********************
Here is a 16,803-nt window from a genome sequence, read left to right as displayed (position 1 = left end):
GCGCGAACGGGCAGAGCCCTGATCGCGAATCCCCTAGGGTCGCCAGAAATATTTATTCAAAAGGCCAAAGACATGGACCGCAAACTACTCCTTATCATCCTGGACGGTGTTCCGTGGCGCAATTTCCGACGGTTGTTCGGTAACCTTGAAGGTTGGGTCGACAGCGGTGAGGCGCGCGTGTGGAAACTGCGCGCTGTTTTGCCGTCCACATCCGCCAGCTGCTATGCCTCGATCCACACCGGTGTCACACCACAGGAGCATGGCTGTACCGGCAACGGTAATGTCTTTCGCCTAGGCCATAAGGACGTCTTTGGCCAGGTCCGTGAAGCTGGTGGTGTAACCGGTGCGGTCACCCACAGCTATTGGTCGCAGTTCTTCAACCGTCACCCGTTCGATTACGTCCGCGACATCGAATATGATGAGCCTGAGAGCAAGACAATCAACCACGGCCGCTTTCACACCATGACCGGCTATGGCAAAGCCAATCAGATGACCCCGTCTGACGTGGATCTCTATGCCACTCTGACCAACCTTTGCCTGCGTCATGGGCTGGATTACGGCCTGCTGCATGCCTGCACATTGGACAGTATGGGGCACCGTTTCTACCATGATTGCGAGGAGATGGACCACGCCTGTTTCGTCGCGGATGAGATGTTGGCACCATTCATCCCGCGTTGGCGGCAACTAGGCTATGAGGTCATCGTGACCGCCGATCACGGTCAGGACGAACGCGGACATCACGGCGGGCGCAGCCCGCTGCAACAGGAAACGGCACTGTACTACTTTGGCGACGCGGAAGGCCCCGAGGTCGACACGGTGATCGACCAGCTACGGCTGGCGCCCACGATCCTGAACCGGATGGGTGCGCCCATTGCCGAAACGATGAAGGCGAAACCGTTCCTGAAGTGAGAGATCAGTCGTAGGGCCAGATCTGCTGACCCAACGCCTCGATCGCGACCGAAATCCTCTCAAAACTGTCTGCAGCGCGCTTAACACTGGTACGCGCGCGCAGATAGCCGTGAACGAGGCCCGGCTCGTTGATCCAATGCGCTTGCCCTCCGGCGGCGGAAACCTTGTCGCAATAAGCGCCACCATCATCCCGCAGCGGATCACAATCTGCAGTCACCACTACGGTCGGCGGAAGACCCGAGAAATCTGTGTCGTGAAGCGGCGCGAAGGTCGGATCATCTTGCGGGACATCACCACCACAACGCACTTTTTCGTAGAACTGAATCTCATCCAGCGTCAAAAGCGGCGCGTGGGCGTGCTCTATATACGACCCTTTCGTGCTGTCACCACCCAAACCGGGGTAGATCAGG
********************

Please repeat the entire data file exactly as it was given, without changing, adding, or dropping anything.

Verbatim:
Here is a 16,803-nt window from a genome sequence, read left to right as displayed (position 1 = left end):
GCGCGAACGGGCAGAGCCCTGATCGCGAATCCCCTAGGGTCGCCAGAAATATTTATTCAAAAGGCCAAAGACATGGACCGCAAACTACTCCTTATCATCCTGGACGGTGTTCCGTGGCGCAATTTCCGACGGTTGTTCGGTAACCTTGAAGGTTGGGTCGACAGCGGTGAGGCGCGCGTGTGGAAACTGCGCGCTGTTTTGCCGTCCACATCCGCCAGCTGCTATGCCTCGATCCACACCGGTGTCACACCACAGGAGCATGGCTGTACCGGCAACGGTAATGTCTTTCGCCTAGGCCATAAGGACGTCTTTGGCCAGGTCCGTGAAGCTGGTGGTGTAACCGGTGCGGTCACCCACAGCTATTGGTCGCAGTTCTTCAACCGTCACCCGTTCGATTACGTCCGCGACATCGAATATGATGAGCCTGAGAGCAAGACAATCAACCACGGCCGCTTTCACACCATGACCGGCTATGGCAAAGCCAATCAGATGACCCCGTCTGACGTGGATCTCTATGCCACTCTGACCAACCTTTGCCTGCGTCATGGGCTGGATTACGGCCTGCTGCATGCCTGCACATTGGACAGTATGGGGCACCGTTTCTACCATGATTGCGAGGAGATGGACCACGCCTGTTTCGTCGCGGATGAGATGTTGGCACCATTCATCCCGCGTTGGCGGCAACTAGGCTATGAGGTCATCGTGACCGCCGATCACGGTCAGGACGAACGCGGACATCACGGCGGGCGCAGCCCGCTGCAACAGGAAACGGCACTGTACTACTTTGGCGACGCGGAAGGCCCCGAGGTCGACACGGTGATCGACCAGCTACGGCTGGCGCCCACGATCCTGAACCGGATGGGTGCGCCCATTGCCGAAACGATGAAGGCGAAACCGTTCCTGAAGTGAGAGATCAGTCGTAGGGCCAGATCTGCTGACCCAACGCCTCGATCGCGACCGAAATCCTCTCAAAACTGTCTGCAGCGCGCTTAACACTGGTACGCGCGCGCAGATAGCCGTGAACGAGGCCCGGCTCGTTGATCCAATGCGCTTGCCCTCCGGCGGCGGAAACCTTGTCGCAATAAGCGCCACCATCATCCCGCAGCGGATCACAATCTGCAGTCACCACTACGGTCGGCGGAAGACCCGAGAAATCTGTGTCGTGAAGCGGCGCGAAGGTCGGATCATCTTGCGGGACATCACCACCACAACGCACTTTTTCGTAGAACTGAATCTCATCCAGCGTCAAAAGCGGCGCGTGGGCGTGCTCTATATACGACCCTTTCGTGCTGTCACCACCCAAACCGGGGTAGATCAGG